While planning to start her family, Carmen Phaneuf learned that a cancer diagnosis may be in her future. Now, the multiple myeloma survivor urges others to live each day to the fullest.
It should have been one of the most exciting times in her life: Carmen Phaneuf and her husband were planning on starting a family. Instead, Phaneuf’s pre-pregnancy blood work showed something she couldn’t have imagined — that a cancer diagnosis could be in her future.
“I was in the prime of my life,” Phaneuf told CURE in an interview, recounting her life in 2002. “I was 34 years old, running, had just come back from a year-long sailing trip living on a sail boat, and I’ll never forget hearing about it. We were riding our bikes and received a call from the oncologist. That day changed our lives.”
The doctor told Phaneuf that she had MGUS, which is when an abnormal protein — known as monoclonal protein or M protein – is in your blood. MGUS can progress to multiple myeloma in about 20 percent of individuals over the course of their lifetime. For Phaneuf, it did so in 2011.
Phaneuf, 48, shared her personal cancer journey on Oct. 1 during a Multiple Myeloma Research Foundation (MMRF) Patient Summit at the John Theurer Cancer Center in Hackensack, New Jersey, a gathering of nearly 200 patients with multiple myeloma, caregivers and health care professionals for a day-long learning experience.
Phaneuf explained that she owes a lot of her positivity and hope for a longer life to her doctors, David Siegel, M.D., Ph.D and Michele Donato, M.D., as well as the MMRF, which she says continues to give her hope that someday there may be a cure.
With her doctors’ blessings and appointments to make sure she was stable, Phaneuf, 34 at the time, gave birth to her daughter, Rachael.
Then, nine years after her initial MGUS diagnosis, Phaneuf was diagnosed with multiple myeloma.
“It was May 6 and I was volunteering at a PTO function,” she said. “I had had a close relationship with my nurse practitioner at the time at the cancer center, and she called and she said, ‘There’s a tumor on your pelvis. We need to start treatment. You have multiple myeloma.’ The day that those words rang in my ears is one I will never forget.”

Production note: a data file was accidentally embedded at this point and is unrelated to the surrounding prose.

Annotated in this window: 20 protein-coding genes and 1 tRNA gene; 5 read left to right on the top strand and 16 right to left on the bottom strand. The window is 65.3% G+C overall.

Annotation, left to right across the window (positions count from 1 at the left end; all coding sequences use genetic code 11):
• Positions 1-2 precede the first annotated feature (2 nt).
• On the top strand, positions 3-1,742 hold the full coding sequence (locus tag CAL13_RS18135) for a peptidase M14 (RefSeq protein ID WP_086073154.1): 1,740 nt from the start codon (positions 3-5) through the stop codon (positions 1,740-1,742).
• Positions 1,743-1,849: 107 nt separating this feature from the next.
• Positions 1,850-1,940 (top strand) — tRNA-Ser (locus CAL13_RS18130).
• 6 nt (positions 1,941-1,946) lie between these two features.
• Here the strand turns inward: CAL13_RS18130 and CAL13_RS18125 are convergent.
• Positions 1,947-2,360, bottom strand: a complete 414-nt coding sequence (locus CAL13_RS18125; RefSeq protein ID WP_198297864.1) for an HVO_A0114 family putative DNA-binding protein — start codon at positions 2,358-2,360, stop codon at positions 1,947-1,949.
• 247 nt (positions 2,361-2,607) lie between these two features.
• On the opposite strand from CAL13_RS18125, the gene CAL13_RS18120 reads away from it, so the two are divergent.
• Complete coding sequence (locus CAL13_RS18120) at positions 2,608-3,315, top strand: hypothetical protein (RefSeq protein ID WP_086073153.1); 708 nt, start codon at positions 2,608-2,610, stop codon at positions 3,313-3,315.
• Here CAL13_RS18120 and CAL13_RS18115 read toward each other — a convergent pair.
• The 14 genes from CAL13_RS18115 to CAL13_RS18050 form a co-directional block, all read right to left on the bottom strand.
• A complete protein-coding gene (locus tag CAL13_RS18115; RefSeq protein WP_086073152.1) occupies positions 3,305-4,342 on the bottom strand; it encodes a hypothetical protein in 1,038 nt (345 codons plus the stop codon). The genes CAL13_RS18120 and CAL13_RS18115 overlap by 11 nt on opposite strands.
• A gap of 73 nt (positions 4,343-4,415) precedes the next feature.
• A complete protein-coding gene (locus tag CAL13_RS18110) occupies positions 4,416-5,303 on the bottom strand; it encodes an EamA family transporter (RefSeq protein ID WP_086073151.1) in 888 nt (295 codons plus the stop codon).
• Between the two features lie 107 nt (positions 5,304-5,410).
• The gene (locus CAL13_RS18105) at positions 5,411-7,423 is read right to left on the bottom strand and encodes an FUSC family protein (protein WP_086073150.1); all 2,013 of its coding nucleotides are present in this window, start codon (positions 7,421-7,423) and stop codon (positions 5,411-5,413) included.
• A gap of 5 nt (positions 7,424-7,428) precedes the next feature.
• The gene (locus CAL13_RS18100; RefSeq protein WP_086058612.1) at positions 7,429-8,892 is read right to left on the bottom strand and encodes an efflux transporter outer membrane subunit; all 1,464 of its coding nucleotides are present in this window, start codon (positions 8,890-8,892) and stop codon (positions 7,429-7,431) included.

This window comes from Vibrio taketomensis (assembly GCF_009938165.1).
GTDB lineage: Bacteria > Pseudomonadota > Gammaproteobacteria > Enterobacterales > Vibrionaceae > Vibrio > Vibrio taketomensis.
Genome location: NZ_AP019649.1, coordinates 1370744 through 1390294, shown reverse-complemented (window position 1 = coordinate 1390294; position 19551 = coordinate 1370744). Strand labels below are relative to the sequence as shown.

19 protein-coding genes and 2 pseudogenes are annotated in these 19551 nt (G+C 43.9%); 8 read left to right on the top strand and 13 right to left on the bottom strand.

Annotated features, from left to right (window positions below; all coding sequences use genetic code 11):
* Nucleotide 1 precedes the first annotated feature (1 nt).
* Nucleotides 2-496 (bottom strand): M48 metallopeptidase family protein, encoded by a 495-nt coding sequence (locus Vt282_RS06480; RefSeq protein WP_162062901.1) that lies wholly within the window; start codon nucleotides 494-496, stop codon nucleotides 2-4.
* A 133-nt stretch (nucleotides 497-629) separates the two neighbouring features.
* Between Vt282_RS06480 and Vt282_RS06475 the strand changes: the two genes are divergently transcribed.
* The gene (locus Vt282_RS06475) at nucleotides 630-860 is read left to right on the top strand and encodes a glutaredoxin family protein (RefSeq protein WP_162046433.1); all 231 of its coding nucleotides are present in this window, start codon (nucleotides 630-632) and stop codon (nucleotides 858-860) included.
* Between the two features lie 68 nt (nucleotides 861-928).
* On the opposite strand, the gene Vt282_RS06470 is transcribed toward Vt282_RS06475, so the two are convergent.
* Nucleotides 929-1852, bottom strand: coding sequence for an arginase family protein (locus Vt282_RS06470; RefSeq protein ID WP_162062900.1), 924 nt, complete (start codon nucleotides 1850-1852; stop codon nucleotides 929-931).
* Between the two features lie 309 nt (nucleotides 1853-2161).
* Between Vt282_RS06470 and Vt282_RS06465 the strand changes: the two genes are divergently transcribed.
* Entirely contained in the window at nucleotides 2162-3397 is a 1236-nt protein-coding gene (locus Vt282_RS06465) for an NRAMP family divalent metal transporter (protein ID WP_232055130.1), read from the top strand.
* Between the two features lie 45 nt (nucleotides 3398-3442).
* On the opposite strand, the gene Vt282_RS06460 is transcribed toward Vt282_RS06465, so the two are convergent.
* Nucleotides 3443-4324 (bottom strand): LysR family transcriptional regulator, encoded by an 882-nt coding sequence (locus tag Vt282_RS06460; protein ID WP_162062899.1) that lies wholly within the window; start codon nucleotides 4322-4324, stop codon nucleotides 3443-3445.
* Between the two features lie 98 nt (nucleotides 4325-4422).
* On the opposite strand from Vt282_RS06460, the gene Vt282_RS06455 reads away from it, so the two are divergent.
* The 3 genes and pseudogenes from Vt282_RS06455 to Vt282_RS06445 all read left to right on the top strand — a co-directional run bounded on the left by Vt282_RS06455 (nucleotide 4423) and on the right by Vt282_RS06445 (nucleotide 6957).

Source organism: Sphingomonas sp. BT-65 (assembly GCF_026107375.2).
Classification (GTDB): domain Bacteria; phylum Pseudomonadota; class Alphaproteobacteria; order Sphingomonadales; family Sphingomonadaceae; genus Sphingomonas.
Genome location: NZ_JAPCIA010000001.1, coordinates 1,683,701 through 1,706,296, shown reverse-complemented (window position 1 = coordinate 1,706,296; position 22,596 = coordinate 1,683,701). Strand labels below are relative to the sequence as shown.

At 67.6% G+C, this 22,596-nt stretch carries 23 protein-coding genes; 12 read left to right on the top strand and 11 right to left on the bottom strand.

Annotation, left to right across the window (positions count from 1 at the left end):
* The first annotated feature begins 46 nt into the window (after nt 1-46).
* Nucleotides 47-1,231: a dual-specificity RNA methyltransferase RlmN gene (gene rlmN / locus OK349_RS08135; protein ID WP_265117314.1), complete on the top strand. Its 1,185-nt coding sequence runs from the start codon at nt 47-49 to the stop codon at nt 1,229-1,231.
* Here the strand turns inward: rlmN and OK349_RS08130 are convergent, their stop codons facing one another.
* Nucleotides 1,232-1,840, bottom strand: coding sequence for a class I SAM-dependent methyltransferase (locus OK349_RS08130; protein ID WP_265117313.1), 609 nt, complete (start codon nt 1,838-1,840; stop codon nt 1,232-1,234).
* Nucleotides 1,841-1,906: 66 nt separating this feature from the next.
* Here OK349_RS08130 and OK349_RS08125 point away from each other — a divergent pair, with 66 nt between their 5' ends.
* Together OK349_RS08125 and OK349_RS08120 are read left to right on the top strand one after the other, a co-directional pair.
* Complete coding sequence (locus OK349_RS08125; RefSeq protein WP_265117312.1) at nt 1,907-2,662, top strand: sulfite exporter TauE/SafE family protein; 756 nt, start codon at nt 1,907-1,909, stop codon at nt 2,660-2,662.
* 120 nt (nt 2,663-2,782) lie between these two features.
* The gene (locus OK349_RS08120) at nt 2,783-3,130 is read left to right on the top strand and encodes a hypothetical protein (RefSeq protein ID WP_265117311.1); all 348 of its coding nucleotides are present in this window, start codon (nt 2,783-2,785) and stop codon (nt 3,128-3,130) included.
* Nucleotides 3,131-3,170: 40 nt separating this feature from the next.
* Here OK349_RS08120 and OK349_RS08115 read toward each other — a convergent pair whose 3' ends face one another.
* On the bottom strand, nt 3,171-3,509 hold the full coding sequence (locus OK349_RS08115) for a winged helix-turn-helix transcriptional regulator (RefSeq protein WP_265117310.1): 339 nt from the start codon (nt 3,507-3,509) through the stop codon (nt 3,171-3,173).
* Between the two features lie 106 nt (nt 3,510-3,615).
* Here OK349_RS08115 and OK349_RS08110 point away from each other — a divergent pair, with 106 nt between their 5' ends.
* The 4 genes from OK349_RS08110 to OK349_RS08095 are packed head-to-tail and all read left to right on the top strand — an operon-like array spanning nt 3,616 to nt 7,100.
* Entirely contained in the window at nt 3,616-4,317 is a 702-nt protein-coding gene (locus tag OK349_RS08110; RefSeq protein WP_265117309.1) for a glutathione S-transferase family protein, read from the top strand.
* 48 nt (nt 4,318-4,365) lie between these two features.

Three months later, in September, she started chemotherapy after deciding she wasn’t missing out on the vacations her family had planned for that summer. In January and May of 2012, she underwent two autologous stem cell transplants, which means her own stem cells were collected and transplanted. In January of 2015, she relapsed. Her doctors suggested an allogeneic stem cell transplant, in which stem cells would be taken from a matched donor. Phaneuf was hesitant to undergo this procedure at first because of the risk of death, but she realized it may be her best option — her high risk type of myeloma wouldn’t do well with only chemotherapy.
Phaneuf found her perfect match in a 23-year-old man from Germany and had the transplant this past March. Ninety days later, she was out cycling again, and six months and one-day post-transplant she competed in an Iron Girl competition.
“My family and doctors motivated and counseled me into doing the allogeneic transplant,” said Phaneuf. “I was going to proceed with grace and strength and show my daughter that mommy is not sick. Mommy is going to get a treatment that's going to let her live for a long time. It was a very difficult and personal decision, one I do not regret.”
Phaneuf is in partial remission and is close to being off her immunosuppressant drugs. “There is a chance for a cure, but I’m looking for a long remission, drug-free,” she noted.
Phaneuf continues to remain active in her community and with the MMRF, raising thousands of dollars for advancing myeloma research. Multiple myeloma is the second most common blood cancer, yet still uncommon at less than 2 percent of all cancer diagnoses. In the past decade alone, there have been significant improvements, including the approval of 10 new drugs.
During the summit, leading medical minds in the field explained that there have been extensive advances in clinical research. The most significant, said Siegel, is the MMRF CoMMpass study. The CoMMpass study, is the cornerstone of the MMRF’s Precision Medicine Initiative, capturing the largest genomic data set in multiple myeloma. This study follows 1,000 patients throughout the course of their disease. By mapping each patient’s genomic profiles to clinical outcomes, CoMMpass is enabling precision medicine in multiple myeloma patients — delivering the right treatment at the right time.
While the improvements are exciting, there is still no definitive path towards a cure. However, Phaneuf explained her feelings about living life to the fullest.
“For cancer fighters, as I like to call us, never give up hope. The mind plays a huge role in how we do throughout this journey. The word ‘believe,’ the phrase ‘carpe diem’ are very strong for me. I am seizing the moment, trying to make every day count in some way.”